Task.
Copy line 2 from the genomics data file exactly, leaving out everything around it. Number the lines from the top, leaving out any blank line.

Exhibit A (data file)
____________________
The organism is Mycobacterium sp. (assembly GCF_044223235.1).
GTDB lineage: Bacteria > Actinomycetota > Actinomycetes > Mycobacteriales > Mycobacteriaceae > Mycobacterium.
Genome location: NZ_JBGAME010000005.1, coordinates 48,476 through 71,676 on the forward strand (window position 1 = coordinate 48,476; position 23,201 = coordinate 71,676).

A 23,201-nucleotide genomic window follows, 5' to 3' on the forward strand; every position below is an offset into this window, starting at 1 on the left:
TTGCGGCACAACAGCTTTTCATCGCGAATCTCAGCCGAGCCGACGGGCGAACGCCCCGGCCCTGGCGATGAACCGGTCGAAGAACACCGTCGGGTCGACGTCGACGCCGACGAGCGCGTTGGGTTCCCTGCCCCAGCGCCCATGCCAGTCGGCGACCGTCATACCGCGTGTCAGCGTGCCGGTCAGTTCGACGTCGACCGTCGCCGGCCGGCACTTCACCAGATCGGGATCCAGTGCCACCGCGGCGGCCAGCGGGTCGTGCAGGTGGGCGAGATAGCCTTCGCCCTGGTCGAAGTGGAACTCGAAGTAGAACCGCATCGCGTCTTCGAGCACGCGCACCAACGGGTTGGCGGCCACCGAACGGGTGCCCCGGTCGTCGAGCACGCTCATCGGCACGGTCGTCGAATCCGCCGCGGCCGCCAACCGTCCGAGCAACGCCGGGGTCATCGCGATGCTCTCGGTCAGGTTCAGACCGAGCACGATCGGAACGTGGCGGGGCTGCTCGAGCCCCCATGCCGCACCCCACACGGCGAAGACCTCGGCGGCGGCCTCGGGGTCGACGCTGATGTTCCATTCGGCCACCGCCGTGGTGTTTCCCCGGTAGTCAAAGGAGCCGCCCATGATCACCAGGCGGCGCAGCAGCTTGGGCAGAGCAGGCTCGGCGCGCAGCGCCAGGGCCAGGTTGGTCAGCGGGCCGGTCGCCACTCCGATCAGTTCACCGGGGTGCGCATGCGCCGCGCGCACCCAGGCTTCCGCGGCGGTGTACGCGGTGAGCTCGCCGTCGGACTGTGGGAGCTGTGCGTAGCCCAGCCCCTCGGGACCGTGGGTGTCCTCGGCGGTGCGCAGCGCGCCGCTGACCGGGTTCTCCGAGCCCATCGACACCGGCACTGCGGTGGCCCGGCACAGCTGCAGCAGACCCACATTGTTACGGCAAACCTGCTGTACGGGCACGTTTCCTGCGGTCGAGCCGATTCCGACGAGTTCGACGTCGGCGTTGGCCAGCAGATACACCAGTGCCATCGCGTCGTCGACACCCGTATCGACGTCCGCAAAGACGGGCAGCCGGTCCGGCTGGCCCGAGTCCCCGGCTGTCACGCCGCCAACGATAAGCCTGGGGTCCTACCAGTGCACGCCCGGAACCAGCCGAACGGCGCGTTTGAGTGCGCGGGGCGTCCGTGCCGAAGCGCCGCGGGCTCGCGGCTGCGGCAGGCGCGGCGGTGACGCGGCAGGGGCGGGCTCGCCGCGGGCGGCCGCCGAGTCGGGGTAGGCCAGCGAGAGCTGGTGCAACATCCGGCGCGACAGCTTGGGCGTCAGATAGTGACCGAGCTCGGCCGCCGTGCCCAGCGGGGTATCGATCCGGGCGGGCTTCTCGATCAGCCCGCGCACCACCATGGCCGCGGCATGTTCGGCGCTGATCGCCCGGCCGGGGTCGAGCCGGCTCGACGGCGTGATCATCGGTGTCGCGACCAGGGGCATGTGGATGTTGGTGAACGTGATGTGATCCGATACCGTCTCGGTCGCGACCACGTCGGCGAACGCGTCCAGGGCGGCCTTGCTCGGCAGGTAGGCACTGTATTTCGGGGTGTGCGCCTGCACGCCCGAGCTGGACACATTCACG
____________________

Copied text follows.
GTDB lineage: Bacteria > Actinomycetota > Actinomycetes > Mycobacteriales > Mycobacteriaceae > Mycobacterium.